A good example of gradual learning is the use of alphabet cubes when teaching the letters. Here is a cube with a picture of an apple. The symbol next to the apple is some sort of letter. The child already knows what an apple looks like, and knows how to say the word “apple.” He also knows that the letter “A” exists in the alphabet. This has long ago been voiced and understood, and is his support, his “step” on the staircase. All that’s left to do is to take the next “step,” find out what the name on the block is. The picture of the apple is a hint. The name of the letter is the answer to the question that the child can ask of himself. This is why the answer is perceived and becomes a part of his experience.
However, the time for cubes quickly runs out! When he comes to school, the student quickly falls into the world of “educational programs.” What gradualness there is here! After primary school, a waterfall of information rains down on him. There isn’t time to master all of his skills, but nobody demands this from him. All that is needed for good grades is to repeat what’s been read. As for music school, all that is needed is to play it out. This is when a habit of cramming appears.
If a focal point for new information isn’t ready, a conscious memorization of it isn’t possible. Then, the memory starts to work mechanically, using the path of the repeated completion of the unknown at the level of muscle memory. There isn’t anything to lean on: the supportive steps of experience have run out! This unknown information simply hangs in the air. There is only one escape: complete memorization without any sort of understanding. This is cramming, enforced by aggressive and involuntary memorization of new information.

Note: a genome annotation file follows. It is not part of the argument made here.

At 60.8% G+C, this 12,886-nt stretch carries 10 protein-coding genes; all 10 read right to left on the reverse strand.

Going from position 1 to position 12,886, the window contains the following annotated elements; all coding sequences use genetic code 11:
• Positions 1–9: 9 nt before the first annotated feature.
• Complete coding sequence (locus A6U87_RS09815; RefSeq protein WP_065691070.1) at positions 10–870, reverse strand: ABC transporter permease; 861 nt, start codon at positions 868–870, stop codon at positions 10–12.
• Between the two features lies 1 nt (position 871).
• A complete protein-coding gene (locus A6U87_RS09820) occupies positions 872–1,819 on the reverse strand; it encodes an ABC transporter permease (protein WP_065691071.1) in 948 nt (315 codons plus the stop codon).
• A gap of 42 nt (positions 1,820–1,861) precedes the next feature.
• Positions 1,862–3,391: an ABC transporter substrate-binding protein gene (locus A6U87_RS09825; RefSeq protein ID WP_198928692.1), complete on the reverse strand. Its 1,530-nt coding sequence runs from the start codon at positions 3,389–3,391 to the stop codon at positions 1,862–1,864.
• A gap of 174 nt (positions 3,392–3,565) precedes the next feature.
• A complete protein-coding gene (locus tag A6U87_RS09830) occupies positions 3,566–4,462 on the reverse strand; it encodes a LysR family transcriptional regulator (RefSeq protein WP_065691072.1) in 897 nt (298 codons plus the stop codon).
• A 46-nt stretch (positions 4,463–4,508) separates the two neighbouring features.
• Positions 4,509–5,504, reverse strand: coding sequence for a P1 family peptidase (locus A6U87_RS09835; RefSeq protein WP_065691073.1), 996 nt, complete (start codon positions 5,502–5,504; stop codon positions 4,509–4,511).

During piano lessons, cramming is a common resort. In order to free oneself of the torment of reading notes from the paper, students memorize songs by ear, and with their fingers, using muscle memory. I have read many times that highly respectable educators recommend that students learn new music not by reading it, but by cramming measure after measure into memory! Where do these methods come from? Only from our inability to teach children to fluently read notes. What do they give to the students? A cartoonish suspension in the air. Still raw, pieces that are performed are wiped from the memory without the possibility of return. Having played out a piece at an academic concert, and even receiving high marks, a person forgets it and isn’t in the condition to recollect it. Without a visual focal point and inner hearing of the music notation, the performed piece is disposed. Hearing and muscle memory aren’t capable of drawing out all of the musical information, and it is quickly lost.
Perception is free by nature. It doesn’t like to be forced, tied down with that which is incomprehensible, and without fail will fight against it. Crammed information, not finding application, is pushed out of the memory. Because of this, the effectiveness of cramming is inversely proportional to its labor intensity.